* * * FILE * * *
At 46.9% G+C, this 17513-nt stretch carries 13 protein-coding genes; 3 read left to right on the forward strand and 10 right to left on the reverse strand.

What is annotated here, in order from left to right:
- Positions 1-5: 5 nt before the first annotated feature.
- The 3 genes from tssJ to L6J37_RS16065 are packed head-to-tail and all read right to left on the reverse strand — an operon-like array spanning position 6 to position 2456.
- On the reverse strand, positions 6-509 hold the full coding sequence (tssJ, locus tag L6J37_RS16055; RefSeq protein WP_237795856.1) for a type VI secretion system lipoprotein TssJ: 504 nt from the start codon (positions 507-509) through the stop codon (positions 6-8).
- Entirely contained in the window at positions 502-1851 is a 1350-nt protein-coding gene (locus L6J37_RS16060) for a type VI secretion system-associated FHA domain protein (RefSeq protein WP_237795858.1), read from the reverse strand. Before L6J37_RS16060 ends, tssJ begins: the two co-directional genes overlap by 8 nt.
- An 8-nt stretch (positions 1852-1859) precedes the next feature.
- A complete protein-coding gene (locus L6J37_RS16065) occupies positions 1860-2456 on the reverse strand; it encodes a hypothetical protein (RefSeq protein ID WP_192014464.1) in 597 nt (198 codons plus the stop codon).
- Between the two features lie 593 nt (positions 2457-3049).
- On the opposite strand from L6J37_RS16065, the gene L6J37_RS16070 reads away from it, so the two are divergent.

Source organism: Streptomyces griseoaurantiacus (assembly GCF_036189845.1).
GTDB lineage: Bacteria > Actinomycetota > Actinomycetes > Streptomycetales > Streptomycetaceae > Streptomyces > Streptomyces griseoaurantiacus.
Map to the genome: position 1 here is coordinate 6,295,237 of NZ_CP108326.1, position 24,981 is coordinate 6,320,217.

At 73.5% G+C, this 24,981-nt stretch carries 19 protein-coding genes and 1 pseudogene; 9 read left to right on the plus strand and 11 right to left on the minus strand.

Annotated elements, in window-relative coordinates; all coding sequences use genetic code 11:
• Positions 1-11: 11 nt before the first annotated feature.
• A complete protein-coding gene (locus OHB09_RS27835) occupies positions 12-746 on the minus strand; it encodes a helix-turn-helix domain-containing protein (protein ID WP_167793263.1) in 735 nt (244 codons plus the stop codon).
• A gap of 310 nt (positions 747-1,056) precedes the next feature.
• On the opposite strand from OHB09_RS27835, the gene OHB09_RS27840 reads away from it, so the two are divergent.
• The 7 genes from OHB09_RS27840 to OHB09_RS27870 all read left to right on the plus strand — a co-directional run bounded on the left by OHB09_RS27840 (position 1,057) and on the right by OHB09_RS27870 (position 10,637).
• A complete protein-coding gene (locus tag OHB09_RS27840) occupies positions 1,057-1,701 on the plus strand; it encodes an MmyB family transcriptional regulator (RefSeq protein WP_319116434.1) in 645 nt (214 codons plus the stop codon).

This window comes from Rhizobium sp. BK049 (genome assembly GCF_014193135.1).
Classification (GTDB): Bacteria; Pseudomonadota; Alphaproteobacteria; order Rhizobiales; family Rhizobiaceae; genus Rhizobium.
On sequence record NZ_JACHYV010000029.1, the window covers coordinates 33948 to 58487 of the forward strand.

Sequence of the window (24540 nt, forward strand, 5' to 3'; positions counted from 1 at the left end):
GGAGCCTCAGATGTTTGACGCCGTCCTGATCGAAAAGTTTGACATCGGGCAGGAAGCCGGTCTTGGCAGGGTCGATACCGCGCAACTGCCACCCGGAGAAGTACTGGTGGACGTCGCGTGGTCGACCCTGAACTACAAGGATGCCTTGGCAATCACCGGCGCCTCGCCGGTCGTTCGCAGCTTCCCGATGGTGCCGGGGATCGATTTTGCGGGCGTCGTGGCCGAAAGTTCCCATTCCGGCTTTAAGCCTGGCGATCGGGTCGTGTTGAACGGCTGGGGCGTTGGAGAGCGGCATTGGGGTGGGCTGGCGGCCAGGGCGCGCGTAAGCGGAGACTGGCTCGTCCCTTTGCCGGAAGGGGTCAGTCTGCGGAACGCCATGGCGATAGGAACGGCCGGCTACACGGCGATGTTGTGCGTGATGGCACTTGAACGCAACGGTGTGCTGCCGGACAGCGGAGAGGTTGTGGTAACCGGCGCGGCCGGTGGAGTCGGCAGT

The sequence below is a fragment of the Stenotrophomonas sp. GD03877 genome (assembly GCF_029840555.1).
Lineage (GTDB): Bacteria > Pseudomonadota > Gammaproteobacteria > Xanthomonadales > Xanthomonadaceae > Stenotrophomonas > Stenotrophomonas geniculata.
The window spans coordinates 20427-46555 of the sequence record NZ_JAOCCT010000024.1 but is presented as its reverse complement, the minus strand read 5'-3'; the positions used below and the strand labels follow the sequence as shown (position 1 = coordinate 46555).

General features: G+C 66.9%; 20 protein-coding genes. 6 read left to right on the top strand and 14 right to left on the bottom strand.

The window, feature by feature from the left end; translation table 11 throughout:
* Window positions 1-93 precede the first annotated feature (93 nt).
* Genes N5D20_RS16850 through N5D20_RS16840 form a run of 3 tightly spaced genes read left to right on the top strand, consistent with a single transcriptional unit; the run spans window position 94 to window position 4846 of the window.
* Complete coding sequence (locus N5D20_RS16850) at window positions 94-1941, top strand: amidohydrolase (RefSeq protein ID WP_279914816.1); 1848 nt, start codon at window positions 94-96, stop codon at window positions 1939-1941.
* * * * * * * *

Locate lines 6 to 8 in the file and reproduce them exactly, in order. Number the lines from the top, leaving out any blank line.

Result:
- Entirely contained in the window at positions 502-1851 is a 1350-nt protein-coding gene (locus L6J37_RS16060) for a type VI secretion system-associated FHA domain protein (RefSeq protein WP_237795858.1), read from the reverse strand. Before L6J37_RS16060 ends, tssJ begins: the two co-directional genes overlap by 8 nt.
- An 8-nt stretch (positions 1852-1859) precedes the next feature.
- A complete protein-coding gene (locus L6J37_RS16065) occupies positions 1860-2456 on the reverse strand; it encodes a hypothetical protein (RefSeq protein ID WP_192014464.1) in 597 nt (198 codons plus the stop codon).